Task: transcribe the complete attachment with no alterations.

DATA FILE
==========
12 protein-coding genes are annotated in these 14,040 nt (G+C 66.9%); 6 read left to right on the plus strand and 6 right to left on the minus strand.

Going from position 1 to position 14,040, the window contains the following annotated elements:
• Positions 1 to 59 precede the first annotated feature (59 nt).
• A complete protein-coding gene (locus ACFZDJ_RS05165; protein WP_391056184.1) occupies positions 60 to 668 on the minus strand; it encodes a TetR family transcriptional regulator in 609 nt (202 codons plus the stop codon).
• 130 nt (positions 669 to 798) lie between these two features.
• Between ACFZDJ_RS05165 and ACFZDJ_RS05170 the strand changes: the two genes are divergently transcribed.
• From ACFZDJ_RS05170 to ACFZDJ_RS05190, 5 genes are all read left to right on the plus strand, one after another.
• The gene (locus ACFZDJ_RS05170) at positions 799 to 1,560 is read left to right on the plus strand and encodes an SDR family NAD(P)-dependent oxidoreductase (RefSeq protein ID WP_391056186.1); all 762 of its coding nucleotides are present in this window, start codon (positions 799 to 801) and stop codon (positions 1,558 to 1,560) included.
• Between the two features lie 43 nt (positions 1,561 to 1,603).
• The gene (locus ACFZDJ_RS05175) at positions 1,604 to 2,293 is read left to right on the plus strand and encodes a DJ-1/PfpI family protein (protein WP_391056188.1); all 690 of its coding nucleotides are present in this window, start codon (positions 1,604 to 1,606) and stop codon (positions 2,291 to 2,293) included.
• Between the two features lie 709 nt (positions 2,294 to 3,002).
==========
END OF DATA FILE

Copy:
12 protein-coding genes are annotated in these 14,040 nt (G+C 66.9%); 6 read left to right on the plus strand and 6 right to left on the minus strand.

Going from position 1 to position 14,040, the window contains the following annotated elements:
• Positions 1 to 59 precede the first annotated feature (59 nt).
• A complete protein-coding gene (locus ACFZDJ_RS05165; protein WP_391056184.1) occupies positions 60 to 668 on the minus strand; it encodes a TetR family transcriptional regulator in 609 nt (202 codons plus the stop codon).
• 130 nt (positions 669 to 798) lie between these two features.
• Between ACFZDJ_RS05165 and ACFZDJ_RS05170 the strand changes: the two genes are divergently transcribed.
• From ACFZDJ_RS05170 to ACFZDJ_RS05190, 5 genes are all read left to right on the plus strand, one after another.
• The gene (locus ACFZDJ_RS05170) at positions 799 to 1,560 is read left to right on the plus strand and encodes an SDR family NAD(P)-dependent oxidoreductase (RefSeq protein ID WP_391056186.1); all 762 of its coding nucleotides are present in this window, start codon (positions 799 to 801) and stop codon (positions 1,558 to 1,560) included.
• Between the two features lie 43 nt (positions 1,561 to 1,603).
• The gene (locus ACFZDJ_RS05175) at positions 1,604 to 2,293 is read left to right on the plus strand and encodes a DJ-1/PfpI family protein (protein WP_391056188.1); all 690 of its coding nucleotides are present in this window, start codon (positions 1,604 to 1,606) and stop codon (positions 2,291 to 2,293) included.
• Between the two features lie 709 nt (positions 2,294 to 3,002).